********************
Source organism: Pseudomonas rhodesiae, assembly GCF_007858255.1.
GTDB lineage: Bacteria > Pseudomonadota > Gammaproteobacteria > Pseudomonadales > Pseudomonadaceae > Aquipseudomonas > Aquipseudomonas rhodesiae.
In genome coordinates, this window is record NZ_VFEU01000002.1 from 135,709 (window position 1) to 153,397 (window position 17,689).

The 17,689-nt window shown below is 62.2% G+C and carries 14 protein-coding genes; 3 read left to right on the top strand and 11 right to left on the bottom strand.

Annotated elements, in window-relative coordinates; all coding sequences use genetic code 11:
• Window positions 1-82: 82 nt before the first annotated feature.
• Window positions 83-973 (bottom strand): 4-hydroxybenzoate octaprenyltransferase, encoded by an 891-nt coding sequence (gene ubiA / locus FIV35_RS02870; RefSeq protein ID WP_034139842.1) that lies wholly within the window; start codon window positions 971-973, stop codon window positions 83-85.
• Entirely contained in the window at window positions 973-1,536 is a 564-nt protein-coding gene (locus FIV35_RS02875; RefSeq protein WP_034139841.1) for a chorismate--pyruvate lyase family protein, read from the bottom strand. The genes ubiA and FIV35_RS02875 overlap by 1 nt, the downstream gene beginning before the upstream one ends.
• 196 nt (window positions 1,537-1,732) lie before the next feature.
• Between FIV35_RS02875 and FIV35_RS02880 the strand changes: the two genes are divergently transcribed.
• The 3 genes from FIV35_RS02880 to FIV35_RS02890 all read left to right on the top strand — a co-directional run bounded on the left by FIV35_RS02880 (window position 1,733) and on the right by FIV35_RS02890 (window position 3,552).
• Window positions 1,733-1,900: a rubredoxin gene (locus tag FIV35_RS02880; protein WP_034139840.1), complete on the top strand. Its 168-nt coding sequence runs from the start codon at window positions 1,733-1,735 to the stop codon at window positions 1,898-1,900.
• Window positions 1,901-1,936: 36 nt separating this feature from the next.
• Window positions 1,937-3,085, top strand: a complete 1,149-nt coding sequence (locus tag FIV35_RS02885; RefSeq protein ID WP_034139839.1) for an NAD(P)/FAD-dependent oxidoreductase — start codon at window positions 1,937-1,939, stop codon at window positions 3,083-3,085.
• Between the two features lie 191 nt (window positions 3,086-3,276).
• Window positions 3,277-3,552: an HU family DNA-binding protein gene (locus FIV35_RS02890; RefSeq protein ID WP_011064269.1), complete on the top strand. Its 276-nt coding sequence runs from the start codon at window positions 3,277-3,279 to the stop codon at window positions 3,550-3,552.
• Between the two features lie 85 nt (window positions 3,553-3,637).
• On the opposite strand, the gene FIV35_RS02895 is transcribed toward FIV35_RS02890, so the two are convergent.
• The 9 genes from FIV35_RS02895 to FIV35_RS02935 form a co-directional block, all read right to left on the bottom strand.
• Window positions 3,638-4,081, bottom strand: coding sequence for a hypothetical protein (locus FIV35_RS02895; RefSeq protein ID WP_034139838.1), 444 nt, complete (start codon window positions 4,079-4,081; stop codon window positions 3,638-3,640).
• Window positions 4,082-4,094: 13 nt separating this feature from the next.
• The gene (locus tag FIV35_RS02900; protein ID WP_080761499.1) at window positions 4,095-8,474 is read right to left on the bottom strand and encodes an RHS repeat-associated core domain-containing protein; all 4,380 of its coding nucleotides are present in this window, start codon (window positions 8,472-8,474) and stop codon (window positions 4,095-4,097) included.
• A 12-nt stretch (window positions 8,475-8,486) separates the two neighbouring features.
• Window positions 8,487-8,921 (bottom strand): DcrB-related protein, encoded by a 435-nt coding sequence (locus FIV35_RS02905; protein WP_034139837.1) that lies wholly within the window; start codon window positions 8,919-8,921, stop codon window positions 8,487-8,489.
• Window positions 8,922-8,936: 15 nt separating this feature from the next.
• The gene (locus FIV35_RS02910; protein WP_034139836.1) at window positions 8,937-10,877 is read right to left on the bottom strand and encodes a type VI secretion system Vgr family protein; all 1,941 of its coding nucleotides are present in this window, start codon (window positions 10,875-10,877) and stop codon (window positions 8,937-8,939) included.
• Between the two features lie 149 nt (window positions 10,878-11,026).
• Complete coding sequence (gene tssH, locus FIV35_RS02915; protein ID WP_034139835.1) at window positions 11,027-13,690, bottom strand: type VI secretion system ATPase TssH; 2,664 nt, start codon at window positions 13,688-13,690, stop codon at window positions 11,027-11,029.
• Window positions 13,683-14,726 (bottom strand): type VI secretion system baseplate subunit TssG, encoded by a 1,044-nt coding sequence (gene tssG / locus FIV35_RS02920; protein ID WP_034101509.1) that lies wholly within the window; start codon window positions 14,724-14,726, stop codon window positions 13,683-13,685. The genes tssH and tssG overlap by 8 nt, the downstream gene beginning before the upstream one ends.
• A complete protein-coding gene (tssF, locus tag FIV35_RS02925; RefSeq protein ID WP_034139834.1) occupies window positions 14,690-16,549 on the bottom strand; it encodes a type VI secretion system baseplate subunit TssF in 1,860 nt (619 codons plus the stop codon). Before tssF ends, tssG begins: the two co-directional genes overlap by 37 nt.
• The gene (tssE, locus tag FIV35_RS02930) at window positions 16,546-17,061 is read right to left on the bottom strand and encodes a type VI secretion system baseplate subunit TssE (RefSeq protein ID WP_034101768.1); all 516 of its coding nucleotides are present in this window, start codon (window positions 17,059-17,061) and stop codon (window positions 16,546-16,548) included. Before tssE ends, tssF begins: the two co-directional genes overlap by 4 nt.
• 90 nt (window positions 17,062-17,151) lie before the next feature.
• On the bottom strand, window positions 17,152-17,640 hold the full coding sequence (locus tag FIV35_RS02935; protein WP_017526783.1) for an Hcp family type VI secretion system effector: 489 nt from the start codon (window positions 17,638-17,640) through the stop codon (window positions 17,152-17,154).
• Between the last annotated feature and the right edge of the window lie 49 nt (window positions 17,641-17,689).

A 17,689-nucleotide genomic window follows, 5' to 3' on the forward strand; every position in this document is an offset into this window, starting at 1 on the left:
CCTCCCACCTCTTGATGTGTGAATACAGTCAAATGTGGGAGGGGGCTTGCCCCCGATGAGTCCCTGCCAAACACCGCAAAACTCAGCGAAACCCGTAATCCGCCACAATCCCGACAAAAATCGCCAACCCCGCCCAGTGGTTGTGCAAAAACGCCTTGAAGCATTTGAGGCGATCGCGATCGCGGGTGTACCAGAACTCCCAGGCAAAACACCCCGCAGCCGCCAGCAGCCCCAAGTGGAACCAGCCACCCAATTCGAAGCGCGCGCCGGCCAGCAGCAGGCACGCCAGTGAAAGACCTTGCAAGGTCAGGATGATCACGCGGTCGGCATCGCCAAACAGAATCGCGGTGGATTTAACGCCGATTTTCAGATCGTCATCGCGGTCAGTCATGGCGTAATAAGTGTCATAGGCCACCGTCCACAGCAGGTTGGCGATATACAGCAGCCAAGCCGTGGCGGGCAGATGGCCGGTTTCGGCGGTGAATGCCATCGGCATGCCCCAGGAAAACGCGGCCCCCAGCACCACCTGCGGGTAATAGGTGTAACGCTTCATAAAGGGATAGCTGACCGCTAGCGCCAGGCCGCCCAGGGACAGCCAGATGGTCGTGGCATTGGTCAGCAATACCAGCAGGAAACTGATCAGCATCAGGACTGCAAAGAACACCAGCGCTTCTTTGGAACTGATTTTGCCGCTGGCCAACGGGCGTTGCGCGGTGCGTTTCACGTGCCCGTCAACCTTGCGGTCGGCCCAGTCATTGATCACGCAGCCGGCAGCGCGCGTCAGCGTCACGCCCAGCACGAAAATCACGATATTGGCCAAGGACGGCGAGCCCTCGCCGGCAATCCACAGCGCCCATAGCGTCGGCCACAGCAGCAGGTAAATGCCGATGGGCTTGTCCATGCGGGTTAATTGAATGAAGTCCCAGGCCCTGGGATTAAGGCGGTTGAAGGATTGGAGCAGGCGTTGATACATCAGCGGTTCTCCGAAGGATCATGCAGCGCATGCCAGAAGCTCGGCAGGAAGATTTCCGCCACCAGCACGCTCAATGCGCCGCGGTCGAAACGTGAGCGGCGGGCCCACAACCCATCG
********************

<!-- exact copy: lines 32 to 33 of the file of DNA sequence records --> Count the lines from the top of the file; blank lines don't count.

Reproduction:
• 90 nt (window positions 17,062-17,151) lie before the next feature.
• On the bottom strand, window positions 17,152-17,640 hold the full coding sequence (locus tag FIV35_RS02935; protein WP_017526783.1) for an Hcp family type VI secretion system effector: 489 nt from the start codon (window positions 17,638-17,640) through the stop codon (window positions 17,152-17,154).